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Jacob Finds That College May Not Influence Values

By Philip M. Boffey


If the conclusions reached by Philip E. Jacob in his study of Changing Values in College are valid, then a good many educators, here and elsewhere, have been wasting a good deal of time attempting to revise their curricula and their methods of teaching.

Seeking to determine the effect of education on the values held by students, Jacob concludes that college has no fundamental impact on the students' basic values, and that what peripheral effect it has is not to be explained by the influence of the curriculum, of the instructor, or of the teaching methods used.

His study is based on a selective survey of programs of instruction in the social sciences. It includes on-the-spot observations at some thirty institutions, but is mainly an analysis of the data accumulated in important previous studies.

Jacob begins his analysis by attempting to determine the main contemporary patterns of value among American students. Drawing chiefly from the evidence of five previous studies, he notes that college students today tend to think alike, feel alike, and believe alike. He notes that most of them are gloriously contented, self-centered, and tolerant of diversity, that they value the traditional moral virtues, that they feel a need for religion, but that religion does not carry over to guide their important secular decisions, that they are dutifully responsive towards government, and that they set great stock by college in general and their own college in particular. "For the most part," he concludes, "a campus 'norm' of values prevails in the 1950's, coast to coast, at state university or denominational college, for the Ivy Leaguer or the city college commuter."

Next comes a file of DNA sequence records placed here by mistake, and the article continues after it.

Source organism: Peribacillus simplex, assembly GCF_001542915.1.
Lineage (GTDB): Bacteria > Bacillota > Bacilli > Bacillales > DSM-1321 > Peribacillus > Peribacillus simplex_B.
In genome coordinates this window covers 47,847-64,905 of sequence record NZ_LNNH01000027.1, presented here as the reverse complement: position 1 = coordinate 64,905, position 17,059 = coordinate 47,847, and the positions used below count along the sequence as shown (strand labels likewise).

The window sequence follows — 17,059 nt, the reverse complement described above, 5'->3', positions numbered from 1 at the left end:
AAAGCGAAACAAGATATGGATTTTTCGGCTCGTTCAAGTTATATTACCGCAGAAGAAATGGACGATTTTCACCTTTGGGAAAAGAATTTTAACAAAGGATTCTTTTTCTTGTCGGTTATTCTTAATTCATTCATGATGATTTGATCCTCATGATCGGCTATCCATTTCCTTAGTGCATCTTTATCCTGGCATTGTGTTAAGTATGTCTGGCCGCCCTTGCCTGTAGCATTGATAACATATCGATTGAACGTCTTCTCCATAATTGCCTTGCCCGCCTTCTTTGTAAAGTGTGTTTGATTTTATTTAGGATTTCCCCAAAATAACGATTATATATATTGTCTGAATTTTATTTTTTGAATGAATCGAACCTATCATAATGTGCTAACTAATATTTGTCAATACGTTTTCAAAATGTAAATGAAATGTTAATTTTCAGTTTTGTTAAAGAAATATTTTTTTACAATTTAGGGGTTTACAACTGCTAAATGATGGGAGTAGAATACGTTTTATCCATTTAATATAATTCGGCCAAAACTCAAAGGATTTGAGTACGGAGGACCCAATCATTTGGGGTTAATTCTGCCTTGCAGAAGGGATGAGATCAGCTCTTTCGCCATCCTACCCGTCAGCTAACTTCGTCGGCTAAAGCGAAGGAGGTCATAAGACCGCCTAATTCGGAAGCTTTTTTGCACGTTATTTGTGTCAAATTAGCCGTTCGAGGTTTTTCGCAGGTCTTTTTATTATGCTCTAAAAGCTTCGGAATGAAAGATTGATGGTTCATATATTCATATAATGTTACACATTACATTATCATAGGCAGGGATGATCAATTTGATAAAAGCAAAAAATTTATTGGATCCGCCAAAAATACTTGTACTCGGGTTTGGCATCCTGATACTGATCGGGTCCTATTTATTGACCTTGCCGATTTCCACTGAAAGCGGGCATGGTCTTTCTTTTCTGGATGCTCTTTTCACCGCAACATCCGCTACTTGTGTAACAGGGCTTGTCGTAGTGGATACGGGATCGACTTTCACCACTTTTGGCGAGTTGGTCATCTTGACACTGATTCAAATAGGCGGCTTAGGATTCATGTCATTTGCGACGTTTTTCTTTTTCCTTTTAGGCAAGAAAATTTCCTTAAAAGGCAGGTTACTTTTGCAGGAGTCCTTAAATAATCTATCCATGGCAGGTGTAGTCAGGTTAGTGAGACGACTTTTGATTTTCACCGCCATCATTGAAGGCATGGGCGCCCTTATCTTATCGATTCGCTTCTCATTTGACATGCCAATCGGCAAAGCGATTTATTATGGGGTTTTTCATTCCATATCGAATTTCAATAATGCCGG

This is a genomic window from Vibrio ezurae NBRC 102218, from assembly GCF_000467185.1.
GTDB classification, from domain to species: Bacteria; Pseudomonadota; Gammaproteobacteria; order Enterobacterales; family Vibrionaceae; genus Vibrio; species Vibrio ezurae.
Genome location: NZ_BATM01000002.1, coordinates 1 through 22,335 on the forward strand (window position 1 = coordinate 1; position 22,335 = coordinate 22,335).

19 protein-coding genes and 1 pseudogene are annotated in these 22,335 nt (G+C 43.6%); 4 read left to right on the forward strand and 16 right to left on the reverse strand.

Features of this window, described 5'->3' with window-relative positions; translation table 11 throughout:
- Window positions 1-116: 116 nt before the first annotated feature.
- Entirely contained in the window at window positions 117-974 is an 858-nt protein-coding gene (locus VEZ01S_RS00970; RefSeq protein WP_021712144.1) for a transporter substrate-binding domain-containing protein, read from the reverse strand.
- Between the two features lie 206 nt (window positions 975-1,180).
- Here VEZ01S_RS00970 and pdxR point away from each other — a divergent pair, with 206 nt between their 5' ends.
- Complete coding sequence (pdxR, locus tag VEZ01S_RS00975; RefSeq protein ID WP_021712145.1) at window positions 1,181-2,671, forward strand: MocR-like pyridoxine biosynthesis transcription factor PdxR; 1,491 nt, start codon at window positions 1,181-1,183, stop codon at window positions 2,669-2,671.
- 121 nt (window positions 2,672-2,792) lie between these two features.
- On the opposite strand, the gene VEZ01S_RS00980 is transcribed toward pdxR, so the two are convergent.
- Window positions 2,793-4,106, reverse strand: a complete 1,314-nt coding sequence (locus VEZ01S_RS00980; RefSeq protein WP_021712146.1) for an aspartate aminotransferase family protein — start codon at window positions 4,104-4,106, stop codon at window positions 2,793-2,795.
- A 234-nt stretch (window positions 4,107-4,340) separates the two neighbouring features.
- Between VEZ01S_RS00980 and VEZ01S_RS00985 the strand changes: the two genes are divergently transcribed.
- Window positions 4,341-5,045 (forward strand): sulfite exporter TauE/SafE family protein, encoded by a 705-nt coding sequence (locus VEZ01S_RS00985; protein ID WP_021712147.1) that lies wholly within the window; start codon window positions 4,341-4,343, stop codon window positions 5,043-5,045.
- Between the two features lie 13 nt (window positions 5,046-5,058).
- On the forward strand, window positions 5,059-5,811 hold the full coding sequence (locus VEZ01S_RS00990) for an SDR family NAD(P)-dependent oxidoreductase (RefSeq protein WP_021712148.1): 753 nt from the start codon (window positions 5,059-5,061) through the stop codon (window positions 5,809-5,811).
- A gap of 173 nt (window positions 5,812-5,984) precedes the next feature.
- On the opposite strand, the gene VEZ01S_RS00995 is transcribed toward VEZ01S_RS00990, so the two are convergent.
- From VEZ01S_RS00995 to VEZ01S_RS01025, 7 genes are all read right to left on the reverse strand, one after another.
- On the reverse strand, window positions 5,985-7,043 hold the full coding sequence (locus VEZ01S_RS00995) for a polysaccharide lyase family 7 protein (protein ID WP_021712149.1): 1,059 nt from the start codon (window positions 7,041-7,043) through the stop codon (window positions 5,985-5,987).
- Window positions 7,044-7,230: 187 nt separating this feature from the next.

Despite the broad uniformity of student values, however, Jacob notes that some 20-25 per cent do not conform, that individuals do depart from the broad baseline, and, "to the extent that they do so," he says, "they mark out the area where their education, and other factors, may have had a decisive influence."

But when he looks at the accumulated evidence, Jacob feels that although college does make a difference, it is not a very fundamental one for most students. He notes that college tends to move students toward a greater uniformity and at the same time somewhat more flexibility of social outlook, but he feels that these are changes on the surface of personality, and do not involve the fundamental values which shape a student's life pattern. "They certainly do not support the widely held assumption that a college education has an important, general, almost certain 'liberalizing' effect," he claims.

Refutes Previous Studies

This conclusion is especially interesting because it refutes a sizable number of attitude studies which claim to find a clear trend toward liberalism with increasing exposure to academic influence. Jacob points out, however, that most of the studies which report this trend were conducted in the 1930's when exceptional social and economic distress brought about a general liberal reorientation. He notes that more recent surveys comparing college graduates with others find the difference in outlook negligible on many questions, and that on economic issues the college man is likely to be more conservative than the others.